A BRIEF HISTORY OF CHELSEA, LONDON

By Tim Lambert

Early Chelsea

Chelsea began life as a Saxon village some miles from the thriving town of London. The name Chelsea is derived from Saxon words cealc hythe. The word hythe meant a landing place for boats. The word cealc meant chalk so perhaps it was a chalky landing place for boats.

In the Middle Ages Chelsea was a tiny village. However in the 16th and 17th centuries Chelsea became fashionable as a place to live for rich people. In 1520 Thomas More the statesman moved to Chelsea. However More's house was demolished in 1740. In 1538 More built his own private chapel, the More Chapel in the Church. Ropers Garden is named after his daughter Margaret Roper.

Furthermore in 1969 L. Cubitt Bevis made a statue of Thomas More, which now stands in Chelsea near the river.

In 1536 Henry VIII built a manor house in Chelsea but it was demolished in 1760.

The Physic Garden was founded in 1673 by the Worshipful Company of Apothecaries. Apprentices were trained in identifying plants. It opened to the public in 1983. Ranelagh Gardens opened to the public as a pleasure garden in 1742. (In the 18th century pleasure gardens were popular with the wealthy). See Life in the 18th century

By the early 18th century Chelsea had a population of about 1,500. To us it would seem tiny but by the standards of the time it was a large village. Chelsea was flourishing and by the end of the 18th century it was beginning to be engulfed by London.

Meanwhile Kings Road got its name because in the 17th and 18th centuries it was a private road running to the royal palace at Hampton Court.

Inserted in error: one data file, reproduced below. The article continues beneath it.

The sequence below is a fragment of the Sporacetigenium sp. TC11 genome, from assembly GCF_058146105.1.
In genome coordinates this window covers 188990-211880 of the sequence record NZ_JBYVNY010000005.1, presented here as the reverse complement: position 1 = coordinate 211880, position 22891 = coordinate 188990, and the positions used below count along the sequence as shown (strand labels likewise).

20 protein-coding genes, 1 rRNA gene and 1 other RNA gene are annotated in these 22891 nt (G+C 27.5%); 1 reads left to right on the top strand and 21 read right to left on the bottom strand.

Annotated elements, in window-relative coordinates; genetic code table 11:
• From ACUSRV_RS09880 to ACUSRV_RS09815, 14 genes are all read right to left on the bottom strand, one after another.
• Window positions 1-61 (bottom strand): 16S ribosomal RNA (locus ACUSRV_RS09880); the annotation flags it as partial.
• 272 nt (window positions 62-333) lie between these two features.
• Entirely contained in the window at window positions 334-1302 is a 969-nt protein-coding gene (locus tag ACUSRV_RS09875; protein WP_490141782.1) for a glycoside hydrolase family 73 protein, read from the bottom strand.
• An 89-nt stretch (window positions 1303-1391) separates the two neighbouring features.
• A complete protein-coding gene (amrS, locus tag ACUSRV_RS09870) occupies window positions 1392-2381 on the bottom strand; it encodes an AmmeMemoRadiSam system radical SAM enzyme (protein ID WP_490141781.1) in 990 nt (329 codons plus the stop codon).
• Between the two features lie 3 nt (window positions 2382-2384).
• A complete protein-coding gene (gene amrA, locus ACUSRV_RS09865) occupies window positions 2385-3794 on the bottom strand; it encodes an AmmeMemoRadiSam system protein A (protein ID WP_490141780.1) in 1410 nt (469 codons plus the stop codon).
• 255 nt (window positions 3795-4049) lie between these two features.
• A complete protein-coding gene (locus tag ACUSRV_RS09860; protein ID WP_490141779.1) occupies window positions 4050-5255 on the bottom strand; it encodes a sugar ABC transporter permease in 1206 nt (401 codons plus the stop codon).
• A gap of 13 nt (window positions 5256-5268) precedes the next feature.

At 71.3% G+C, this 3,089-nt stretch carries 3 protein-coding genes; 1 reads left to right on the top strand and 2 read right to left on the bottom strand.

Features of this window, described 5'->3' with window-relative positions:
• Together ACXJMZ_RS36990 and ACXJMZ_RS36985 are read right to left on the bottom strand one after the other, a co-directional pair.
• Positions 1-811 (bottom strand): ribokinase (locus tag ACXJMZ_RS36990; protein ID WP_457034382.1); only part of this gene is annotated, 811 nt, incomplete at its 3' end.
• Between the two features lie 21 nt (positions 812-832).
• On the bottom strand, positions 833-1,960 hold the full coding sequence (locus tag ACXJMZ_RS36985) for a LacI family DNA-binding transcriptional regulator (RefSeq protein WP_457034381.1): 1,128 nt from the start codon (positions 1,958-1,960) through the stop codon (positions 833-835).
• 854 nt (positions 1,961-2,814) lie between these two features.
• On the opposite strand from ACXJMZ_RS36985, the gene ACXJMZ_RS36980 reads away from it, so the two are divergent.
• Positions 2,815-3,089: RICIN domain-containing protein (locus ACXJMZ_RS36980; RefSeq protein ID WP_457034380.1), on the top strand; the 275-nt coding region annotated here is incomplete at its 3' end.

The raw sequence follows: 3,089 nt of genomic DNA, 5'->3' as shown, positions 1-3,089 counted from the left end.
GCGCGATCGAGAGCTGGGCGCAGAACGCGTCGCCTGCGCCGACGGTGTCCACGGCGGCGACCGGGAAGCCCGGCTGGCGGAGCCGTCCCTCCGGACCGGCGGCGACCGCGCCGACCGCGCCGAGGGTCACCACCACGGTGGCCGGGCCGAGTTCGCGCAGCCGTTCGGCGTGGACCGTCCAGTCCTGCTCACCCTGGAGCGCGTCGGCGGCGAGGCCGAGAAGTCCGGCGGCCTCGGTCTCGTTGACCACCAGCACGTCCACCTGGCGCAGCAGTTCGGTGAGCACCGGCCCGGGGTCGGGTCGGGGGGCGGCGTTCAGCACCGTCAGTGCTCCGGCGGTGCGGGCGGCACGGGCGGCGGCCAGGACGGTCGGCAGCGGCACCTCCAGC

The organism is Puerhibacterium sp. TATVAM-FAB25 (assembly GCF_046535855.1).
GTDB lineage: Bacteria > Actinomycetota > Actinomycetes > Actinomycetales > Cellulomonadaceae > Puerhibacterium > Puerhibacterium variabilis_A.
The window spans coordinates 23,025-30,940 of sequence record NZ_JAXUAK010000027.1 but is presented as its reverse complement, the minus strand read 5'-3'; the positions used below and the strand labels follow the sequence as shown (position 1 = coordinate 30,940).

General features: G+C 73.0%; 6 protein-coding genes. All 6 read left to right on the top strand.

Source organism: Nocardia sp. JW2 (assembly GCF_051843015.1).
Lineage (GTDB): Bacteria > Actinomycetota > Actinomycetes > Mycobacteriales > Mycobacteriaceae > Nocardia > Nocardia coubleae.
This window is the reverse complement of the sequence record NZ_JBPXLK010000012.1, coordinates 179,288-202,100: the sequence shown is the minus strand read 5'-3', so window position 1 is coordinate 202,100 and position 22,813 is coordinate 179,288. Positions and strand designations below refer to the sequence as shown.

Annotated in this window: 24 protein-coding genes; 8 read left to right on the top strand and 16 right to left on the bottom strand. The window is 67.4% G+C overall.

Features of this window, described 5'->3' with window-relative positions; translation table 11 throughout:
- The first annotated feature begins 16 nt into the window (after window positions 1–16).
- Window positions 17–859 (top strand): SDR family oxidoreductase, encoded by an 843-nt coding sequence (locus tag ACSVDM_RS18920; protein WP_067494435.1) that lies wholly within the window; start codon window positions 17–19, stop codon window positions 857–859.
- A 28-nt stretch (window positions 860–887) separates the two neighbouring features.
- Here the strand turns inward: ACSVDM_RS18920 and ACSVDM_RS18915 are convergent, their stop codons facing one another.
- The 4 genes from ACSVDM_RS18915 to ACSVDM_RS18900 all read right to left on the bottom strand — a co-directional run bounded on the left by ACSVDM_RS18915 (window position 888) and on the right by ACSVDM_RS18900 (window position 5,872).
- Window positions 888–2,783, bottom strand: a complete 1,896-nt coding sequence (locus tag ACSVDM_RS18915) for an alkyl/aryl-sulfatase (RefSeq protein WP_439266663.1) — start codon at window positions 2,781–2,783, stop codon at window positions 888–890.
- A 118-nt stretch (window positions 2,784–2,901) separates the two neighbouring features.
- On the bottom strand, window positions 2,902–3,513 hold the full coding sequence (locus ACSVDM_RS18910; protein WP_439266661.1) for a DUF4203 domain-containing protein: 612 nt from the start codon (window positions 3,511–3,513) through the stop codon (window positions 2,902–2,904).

The Royal Hospital Chelsea was designed by Sir Christopher Wren and was built in 1682-89 as a retirement home for old soldiers. The Chelsea Pensioners still wear the famous uniform of scarlet coats and tricorn hats.

Sloane Square in Chelsea is named after Sir Hans Sloane (1660-1753) who was physician to Queen Anne, George I and George II. He was also a naturalist who bought the land in the area in 1712.

The Old Dairy dates from 1796 when cows still grazed nearby.

Modern Chelsea

In the 19th century Chelsea grew rapidly. Chelsea gained gas streetlight in 1824-25. Chelsea Bridge was built in 1853. Albert Bridge was built in 1873. By it is a sculpture called Boy and Dolphin created by David Wynne in 1975. Chelsea Embankment was made in 1874.

Chelsea Town Hall was built in 1860.

Chelsea is famous for the writers who lived there during the 19th century. Among them was the poet Leigh Hunt (1784-1859). Thomas Carlyle (1795-1881) moved to Chelsea in 1834. He lived in Cheyne Row. The writer Elizabeth Gaskell (1810-1865) was born in Cheyne Walk. Oscar Wilde (1854-1900) moved in Tite Street in Chelsea in 1884. The artist James McNeill Whistler also lived in Chelsea.

Furthermore Robert Falcon Scott (1868-1912) explorer of the Antarctic once lived in Oakley Street.

Other writers who lived in Chelsea were George Eliot (1819-1880) and Henry James (1843-1916). The artist Dante Gabriel also lived in Chelsea.

Crosby Hall was originally built in Bishopgate but it was dismantled and moved to Chelsea in 1910.

Chelsea Flower Show was first held in 1913.

The original Chelsea Old Church dated from the 12th century but it was mostly destroyed by German bombing in the Second World War and was rebuilt.

Chelsea Antiques Fair began in 1950 and the Chelsea and Westminster Hospital opened in 1993.

Today Chelsea is a flourishing area of London. Chelsea is known for the National Army Museum, which opened in 1971.

A brief history of Clapham

A brief history of Hampstead

A brief history of Westminster

A brief history of Bermondsey

A brief history of Greenwich

A brief history of Southwark

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